PRINCE BANDAR: They're really lovely human beings. He is the only one. I never -- I don't know him well. I met him only once. The rest of them are well-educated, successful businessmen, involved in a lot of charities. It is -- it is tragic. I feel pain for them, because he's caused them a lot of pain.

KING: What was the circumstance under which you met him?

PRINCE BANDAR: This is ironic. In the mid-'80s, if you remember, we and the United -- Saudi Arabia and the United States were supporting the Mujahideen to liberate Afghanistan from the Soviets. He came to thank me for my efforts to bring the Americans, our friends, to help us against the atheists, he said the communists.

Isn't it ironic?

KING: How ironic. In other words, he came to thank you for helping bring America to help him.


KING: And now he may be responsible for bombing Americans.

PRINCE BANDAR: Absolutely.

KING: What did you make of him he when you met him?

PRINCE BANDAR: I was not impressed, to be honest with you.

KING: Not impressed?

PRINCE BANDAR: No, he was -- I thought he was simple and very quiet guy. But I don't think he has the capacity to do what he has done now. I think there are people around him who are the brains...

KING: Oh, really?

PRINCE BANDAR: Absolutely.

KING: He's just sort of the leader type?

PRINCE BANDAR: I think he's the charismatic leader, being used for that.

-- America's New War: Responding to Terrorism, by Larry King Live

Pussy Riot’s Masha Alyokhina, who was imprisoned in Russia for two years for protests against Putin, is coming to Dark Mofo in Tasmania. Photograph: Alexander Sofeev

“Are you able to keep calling her later today or late tonight?” Maria Alyokhina’s representative asks me, panicked. “Or could you try any other day? In fact,” he adds woefully, “any scheduled interview with Masha is a risky idea.”

I receive the harried message just before I am due to speak to Alyokhina, the balaclava-wearing, punk-spouting Pussy Riot activist. It’s well past mid-morning. But Masha, as she is known, is asleep.

When I finally get through it’s after midnight in Moscow. Alyokhina is all apologies. “I just have no idea how I didn’t hear these hundreds of alarms.”

I first met Alyokhina in London last summer for the premiere of her production Burning Doors. It’s hard not to like her. In person, she’s warm and candid, with a wry, wicked sense of humour and elfin looks. Yet talking to her again, it strikes me now, as it did then, that she is strung with steel. This is a woman who doesn’t change herself for anything or anyone. That includes sleeping habits.

As one of the most famous faces of the Russian activist movement, at least she has an excuse. Since Alyokhina was released from jail in a flurry of media attention in 2013, life has been busy. The punk-feminist singer now travels the world performing anti-Putin songs, acting in anti-Putin plays, and giving anti-Putin talks -– a job all the more pressing since Trump, stained with implications of Russian interference in the US election, came to power.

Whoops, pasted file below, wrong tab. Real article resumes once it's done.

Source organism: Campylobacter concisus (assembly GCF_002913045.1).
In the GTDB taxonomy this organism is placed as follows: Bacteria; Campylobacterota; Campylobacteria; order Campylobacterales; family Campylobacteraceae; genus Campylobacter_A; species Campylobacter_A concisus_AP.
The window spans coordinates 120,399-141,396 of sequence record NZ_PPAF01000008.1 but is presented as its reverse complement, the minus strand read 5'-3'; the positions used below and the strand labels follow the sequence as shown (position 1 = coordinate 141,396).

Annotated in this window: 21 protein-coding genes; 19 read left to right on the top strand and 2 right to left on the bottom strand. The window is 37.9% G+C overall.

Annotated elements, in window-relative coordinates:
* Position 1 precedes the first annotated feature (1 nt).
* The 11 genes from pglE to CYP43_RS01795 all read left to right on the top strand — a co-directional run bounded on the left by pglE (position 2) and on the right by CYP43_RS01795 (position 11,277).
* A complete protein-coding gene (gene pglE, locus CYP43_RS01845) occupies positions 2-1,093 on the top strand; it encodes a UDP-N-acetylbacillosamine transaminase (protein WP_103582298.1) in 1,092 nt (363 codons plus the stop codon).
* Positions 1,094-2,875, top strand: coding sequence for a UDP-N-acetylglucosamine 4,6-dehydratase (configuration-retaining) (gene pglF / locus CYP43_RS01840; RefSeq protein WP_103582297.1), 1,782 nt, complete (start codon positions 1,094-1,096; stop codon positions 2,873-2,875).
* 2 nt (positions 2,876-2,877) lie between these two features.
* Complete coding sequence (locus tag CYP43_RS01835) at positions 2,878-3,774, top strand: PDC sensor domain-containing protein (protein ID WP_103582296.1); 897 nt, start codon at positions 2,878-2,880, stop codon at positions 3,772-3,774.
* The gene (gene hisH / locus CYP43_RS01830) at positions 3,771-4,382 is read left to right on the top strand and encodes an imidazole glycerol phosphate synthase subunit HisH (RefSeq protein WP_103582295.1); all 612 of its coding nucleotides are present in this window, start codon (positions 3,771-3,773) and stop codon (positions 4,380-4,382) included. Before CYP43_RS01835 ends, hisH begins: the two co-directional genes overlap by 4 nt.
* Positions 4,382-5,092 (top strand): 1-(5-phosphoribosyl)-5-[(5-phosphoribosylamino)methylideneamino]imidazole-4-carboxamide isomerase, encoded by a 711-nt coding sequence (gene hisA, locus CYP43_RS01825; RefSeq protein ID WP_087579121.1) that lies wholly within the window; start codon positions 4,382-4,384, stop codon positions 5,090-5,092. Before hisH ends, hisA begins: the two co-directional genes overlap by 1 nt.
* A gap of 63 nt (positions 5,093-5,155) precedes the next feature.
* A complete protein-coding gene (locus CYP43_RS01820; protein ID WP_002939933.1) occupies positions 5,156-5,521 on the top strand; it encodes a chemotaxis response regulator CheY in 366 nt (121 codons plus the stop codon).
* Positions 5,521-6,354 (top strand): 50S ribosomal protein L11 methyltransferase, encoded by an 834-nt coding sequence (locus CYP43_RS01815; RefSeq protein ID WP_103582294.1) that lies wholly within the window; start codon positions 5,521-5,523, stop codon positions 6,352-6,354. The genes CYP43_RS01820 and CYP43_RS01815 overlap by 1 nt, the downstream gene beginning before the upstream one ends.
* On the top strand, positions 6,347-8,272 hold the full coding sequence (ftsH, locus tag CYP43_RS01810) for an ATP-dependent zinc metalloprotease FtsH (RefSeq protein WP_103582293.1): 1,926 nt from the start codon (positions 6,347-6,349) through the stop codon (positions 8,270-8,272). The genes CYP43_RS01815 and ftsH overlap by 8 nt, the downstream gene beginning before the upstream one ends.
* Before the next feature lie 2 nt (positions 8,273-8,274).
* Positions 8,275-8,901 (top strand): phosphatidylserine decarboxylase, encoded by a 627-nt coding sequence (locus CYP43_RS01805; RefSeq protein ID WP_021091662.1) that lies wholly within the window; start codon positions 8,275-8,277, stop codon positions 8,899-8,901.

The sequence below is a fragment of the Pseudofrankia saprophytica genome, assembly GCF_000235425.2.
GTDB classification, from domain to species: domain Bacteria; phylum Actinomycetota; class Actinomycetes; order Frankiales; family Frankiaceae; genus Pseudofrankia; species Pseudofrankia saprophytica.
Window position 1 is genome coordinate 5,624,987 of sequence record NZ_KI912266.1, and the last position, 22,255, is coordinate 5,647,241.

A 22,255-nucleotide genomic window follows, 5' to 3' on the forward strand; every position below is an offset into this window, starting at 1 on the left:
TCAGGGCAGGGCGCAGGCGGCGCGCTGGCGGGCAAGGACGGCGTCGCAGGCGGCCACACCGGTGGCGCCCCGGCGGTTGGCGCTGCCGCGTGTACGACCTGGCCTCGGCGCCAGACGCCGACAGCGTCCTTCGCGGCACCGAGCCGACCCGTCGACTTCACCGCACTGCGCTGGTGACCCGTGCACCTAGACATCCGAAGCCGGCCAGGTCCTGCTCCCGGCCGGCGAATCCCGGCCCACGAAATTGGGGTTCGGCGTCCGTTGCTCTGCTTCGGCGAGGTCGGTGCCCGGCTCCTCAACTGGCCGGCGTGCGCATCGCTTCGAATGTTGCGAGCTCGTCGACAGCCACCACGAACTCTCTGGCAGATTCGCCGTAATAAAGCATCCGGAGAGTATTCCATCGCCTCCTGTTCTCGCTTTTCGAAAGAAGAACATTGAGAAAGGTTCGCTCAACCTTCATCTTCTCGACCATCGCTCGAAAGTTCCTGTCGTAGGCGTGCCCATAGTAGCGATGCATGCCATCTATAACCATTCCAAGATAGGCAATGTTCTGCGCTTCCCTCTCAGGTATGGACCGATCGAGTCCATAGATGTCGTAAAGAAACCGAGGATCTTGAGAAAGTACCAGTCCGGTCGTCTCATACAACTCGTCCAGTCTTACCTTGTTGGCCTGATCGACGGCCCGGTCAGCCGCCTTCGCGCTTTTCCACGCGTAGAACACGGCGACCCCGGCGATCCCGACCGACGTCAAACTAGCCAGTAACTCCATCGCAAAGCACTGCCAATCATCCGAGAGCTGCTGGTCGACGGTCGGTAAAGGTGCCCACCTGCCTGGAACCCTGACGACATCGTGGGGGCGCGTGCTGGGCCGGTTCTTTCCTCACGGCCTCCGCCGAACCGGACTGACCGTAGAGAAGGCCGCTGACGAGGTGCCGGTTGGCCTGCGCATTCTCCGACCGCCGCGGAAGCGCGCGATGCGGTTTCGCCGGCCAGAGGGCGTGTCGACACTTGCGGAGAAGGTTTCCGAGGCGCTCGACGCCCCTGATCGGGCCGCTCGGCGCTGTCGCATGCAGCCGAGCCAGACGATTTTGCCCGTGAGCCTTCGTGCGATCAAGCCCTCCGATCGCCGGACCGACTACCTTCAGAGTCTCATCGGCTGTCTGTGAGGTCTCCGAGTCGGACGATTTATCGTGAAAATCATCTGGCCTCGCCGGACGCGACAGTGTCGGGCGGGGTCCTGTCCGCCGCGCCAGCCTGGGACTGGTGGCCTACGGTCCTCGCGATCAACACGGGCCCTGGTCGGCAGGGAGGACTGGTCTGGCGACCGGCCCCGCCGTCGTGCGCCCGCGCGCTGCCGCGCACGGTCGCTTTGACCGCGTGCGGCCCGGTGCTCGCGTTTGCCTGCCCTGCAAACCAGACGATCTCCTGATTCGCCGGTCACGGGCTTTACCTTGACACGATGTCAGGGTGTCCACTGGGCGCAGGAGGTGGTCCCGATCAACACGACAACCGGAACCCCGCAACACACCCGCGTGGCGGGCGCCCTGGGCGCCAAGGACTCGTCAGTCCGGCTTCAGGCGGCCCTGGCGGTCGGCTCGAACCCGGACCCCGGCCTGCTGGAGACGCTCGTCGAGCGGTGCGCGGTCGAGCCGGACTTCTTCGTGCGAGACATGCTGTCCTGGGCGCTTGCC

Now Alyokhina is travelling to Australia with Pussy Riot’s Alexandra Lukyanova, also known as Sasha Bogino, to appear at Hobart’s Dark Mofo festival in June for a Q&A with Alexander Cheparukhin, and a DJ set. She’s also releasing her debut book, Riot Days, in September: an account of her arrest and abuse at the hands of the Russian state.

Trump and Putin have much in common, but it is more important to remember what we have in common

-- Masha Alyokhina

“It’s Pussy Riot’s story, my story, Russia’s story,” she tells me. “It’s a story of choice. I wrote it because I think that I believe there are no heroes, and every person has a story to tell and I wanted to show that anyone can be Pussy Riot.”

Alyokhina, 28, is an advocate of standing up and being heard -– even at the cost of individual freedom. In her case, punishments in her near two-year stint in jail included brutal and humiliating gynaecological examinations (inmates called it “to be let through the chair”) and five months in solitary confinement.

“[In jail] how they keep the power? People work for 20 hours per day, the food is rotten, there is a thousand prisoners. How they stop the protesting?” she asks in accented English. “Very simple. They say if you will strike our regime, we will put you in solitary confinement. They call it prison inside prison. What they don’t realise is that it doesn’t matter what is around you. Where you keep your freedom is inside you.”

‘Anyone can be Pussy Riot’: Pussy Riot stage a protest at Red Square in Russia. Photograph: Alexander Sofeev

Still, imprisonment took its toll -– not least for Alyokhina’s son Filip, who was just five when she was arrested. (Alyokhina is close to Filip’s father, but won’t define their relationship, saying “we are not about marriage”). Originally she was barred from seeing Filip altogether. When he was allowed to visit, after four or five months, it was in a supervised room, with mother and child separated by a thick sheet of glass. The only way to talk was via telephone. “That was one of the hardest and painful moments I think during the whole sentence,” she says.

It isn’t only in Russia, though, where activists need to be counted. Trump and Brexit, she insists, are “a wake-up call. The main thing about my fight is to overcome the indifference of people.”

Recent movements across the world strike Alyokhina as dangerous. “It’s a very short way from democracy, where you have elections and a chance to choose –- [for] example like Russia, where you lose this opportunity very fast. It takes just several years to take everything away – destroying is always faster than building.”

“Trump -– it is not just a political leader, but a symptom,” she adds. “I am sure that Trump and Putin have much in common, but it is more important to remember what we have in common –- in the community of those who disagree with them.”

So does Alyokhina feel fear? For herself and her family in a country where anti-Kremlin journalists, members of the political opposition, and dissidents are routinely imprisoned or killed? “No, I’m not afraid,” she insists. “I think it’s useless to be afraid, actually … I believe that when you do things, when you decide an action, any fear goes away because action is stronger than fear.”

Back in Moscow there are more mundane problems to worry about. Alyokhina has to go and visit the school administration because her son, who turns 10 this month, has “built some kind of a gang. I receive call from school and they say he is violating the regime”. She laughs. Then sounds perplexed. “It’s really funny to hear these words but the reality [is] I don’t know what to do.”

At the very least, she reasons, she can lead by example. Growing up, Alyokhina, whose parents were mathematicians (her father was an academic), remembers asking what they did to fight repression in 1970s Russia. “They didn’t have an answer,” she says. “I know that my son will be 20 or 25 someday and he will ask me, as well, what I was doing. And I want to have an answer.”